The curveball is Kirby’s lowest graded pitch according to fangraphs, yet it might be my favorite. I’m not sure if it’s lack of confidence in the pitch or what, but Kirby seems to rarely throw it. Through 37 innings, he’s thrown the curveball a total of 57 times. A usage rate of only 9.3%. Despite the low usage rate, it’s still been effective. The .182 batting average and .273 slugging against are the lowest of any pitch Kirby throws. It’s also the only pitch he hasn’t surrendered a home run on.

While the low speed (79 MPH average) has its advantages thanks to the impressive fastball, it’s actually the break that’s made the pitch so effective. Generating 2175 RPM worth of spin on average, Kirby is getting a crazy 57 inches of vertical and 11.8 inches of horizontal break. Even though he struggles with his active spin on the slider, he does not have that same issue with the curve. Kirby’s 92% active spin rate is attributing to an impressive 20.6 inches of the total movement.

The Total Package:

Up to this point, George Kirby looks every bit the number 2-3 starter with potential ace upside. To already have this level of command is impressive. Usually a guy will have the stuff, but the command just won’t be there. Matt Brash is the prime example of that. Kirby seems to be working in reverse order. He’s got the command and his “stuff” is coming along with every start.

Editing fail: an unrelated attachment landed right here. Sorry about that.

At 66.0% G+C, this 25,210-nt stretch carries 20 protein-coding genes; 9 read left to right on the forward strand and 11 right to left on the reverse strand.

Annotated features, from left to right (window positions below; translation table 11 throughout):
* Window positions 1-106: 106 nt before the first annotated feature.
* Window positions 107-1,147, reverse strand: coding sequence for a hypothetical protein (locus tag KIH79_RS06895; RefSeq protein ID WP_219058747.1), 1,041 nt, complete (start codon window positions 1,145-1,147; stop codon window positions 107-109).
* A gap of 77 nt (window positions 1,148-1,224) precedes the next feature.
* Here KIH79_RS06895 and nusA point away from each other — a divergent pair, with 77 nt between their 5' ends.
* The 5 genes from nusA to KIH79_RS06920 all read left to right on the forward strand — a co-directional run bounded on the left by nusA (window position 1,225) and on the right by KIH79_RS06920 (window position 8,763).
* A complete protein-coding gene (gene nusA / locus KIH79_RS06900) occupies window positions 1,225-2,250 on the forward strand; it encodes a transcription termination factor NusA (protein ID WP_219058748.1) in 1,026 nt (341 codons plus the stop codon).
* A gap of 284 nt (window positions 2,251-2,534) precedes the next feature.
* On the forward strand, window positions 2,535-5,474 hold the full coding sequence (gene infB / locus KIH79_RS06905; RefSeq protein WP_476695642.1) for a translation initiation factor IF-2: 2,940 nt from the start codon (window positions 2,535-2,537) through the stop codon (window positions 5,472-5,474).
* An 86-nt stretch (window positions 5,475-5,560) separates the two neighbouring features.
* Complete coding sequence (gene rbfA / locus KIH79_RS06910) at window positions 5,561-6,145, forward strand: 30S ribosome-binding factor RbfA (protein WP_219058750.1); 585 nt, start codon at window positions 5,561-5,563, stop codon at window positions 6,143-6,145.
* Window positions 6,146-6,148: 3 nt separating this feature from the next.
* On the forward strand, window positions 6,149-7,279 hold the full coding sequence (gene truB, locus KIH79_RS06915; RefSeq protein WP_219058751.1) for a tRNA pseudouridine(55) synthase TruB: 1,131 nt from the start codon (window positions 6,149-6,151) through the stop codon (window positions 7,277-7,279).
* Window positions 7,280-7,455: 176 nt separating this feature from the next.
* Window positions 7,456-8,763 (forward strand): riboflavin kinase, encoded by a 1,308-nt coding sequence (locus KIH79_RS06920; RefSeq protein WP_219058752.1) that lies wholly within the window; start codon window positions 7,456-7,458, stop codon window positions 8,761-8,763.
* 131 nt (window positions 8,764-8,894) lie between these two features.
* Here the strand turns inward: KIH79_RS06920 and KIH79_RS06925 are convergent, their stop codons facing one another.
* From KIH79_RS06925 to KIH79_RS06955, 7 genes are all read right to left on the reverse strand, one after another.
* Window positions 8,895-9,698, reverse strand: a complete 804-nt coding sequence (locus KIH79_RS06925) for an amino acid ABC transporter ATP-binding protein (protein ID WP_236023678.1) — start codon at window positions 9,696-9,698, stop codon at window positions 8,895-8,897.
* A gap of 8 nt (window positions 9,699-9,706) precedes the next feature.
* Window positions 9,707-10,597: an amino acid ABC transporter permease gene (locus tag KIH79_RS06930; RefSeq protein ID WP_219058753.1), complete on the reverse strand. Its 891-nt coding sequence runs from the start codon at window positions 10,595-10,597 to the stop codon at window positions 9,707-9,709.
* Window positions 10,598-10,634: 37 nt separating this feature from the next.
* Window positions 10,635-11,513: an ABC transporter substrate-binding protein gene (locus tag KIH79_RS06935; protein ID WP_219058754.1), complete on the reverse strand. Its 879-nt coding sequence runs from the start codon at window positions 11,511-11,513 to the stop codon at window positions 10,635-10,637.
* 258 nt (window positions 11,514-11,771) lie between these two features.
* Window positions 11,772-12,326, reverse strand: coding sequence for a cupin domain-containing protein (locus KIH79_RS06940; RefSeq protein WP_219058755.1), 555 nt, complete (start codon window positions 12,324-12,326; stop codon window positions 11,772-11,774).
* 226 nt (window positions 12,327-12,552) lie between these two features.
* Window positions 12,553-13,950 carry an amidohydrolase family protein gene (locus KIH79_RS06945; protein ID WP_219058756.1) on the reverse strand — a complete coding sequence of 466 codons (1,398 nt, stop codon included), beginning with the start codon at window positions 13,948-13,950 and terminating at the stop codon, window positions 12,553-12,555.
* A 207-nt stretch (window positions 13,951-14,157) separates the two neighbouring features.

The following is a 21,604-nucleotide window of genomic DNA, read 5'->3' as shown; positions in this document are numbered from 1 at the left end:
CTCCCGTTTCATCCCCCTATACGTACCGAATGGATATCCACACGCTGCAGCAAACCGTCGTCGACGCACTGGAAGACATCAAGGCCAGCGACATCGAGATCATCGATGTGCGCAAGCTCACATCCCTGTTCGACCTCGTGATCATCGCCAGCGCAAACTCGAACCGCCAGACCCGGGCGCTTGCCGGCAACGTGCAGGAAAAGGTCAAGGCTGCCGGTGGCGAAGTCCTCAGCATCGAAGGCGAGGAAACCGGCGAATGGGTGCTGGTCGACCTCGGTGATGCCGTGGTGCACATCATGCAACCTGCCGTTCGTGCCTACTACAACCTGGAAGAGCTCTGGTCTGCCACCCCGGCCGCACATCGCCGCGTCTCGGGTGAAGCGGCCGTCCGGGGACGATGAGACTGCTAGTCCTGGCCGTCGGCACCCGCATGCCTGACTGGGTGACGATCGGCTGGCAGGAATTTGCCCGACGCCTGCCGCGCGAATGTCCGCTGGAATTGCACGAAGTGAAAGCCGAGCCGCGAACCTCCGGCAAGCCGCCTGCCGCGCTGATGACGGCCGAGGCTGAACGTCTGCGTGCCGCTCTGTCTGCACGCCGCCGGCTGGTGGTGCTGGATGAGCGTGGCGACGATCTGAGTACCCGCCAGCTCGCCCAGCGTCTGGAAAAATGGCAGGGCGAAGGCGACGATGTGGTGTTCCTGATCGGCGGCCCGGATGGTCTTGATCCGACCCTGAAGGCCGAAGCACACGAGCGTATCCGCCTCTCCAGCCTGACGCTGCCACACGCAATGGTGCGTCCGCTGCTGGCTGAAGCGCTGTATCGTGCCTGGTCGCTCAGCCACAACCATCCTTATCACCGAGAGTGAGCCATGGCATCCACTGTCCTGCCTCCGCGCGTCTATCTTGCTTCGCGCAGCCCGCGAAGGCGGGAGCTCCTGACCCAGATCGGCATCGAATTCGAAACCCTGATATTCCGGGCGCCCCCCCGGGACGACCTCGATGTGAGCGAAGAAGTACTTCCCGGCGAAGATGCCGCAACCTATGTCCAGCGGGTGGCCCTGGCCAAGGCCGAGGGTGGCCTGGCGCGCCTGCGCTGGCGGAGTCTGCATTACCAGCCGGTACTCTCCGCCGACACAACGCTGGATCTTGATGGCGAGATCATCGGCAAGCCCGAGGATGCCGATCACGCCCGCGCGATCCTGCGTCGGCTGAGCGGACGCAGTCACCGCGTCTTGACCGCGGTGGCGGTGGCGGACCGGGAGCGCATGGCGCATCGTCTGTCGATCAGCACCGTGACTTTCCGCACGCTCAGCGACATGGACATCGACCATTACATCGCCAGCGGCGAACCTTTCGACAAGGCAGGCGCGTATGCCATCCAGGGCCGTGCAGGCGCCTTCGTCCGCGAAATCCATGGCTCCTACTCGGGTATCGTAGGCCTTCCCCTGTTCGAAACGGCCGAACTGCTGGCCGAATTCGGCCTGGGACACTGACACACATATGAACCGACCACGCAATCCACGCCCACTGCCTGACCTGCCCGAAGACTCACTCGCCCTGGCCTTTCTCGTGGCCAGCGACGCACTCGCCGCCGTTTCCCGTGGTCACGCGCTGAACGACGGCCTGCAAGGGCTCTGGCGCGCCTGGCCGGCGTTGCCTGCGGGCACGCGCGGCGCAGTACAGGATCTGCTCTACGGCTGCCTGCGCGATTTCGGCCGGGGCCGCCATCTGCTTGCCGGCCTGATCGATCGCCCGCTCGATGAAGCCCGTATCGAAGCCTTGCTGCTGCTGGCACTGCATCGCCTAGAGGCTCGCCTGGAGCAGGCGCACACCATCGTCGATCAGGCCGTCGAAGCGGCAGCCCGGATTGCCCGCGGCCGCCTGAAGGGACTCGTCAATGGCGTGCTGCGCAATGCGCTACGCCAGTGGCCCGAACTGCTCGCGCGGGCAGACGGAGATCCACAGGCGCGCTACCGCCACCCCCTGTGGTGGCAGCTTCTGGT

Probably the most impressive example of just how good Kirby has been is this…there have been 46 times so far this season where Kirby has had a hitter in a 3 ball count. In those 46 instances, he’s given up only two hits, five walks and has 15 strikeouts. Even when he gets as far behind as possible, Kirby still refuses to let people on base.

Normally I’m big on statcast charts for players but I think Kirby is one I can make an exception for. With only seven career starts, his second and third career starts really messed much of that up. In his four starts since, his average exit velocity against has dropped to 89.5 MPH, hard hit rate has dropped to 36.9% and his K/BB rate jumped to 12.

We are witnessing the future of the Mariners rotation, and damn is it fun to watch.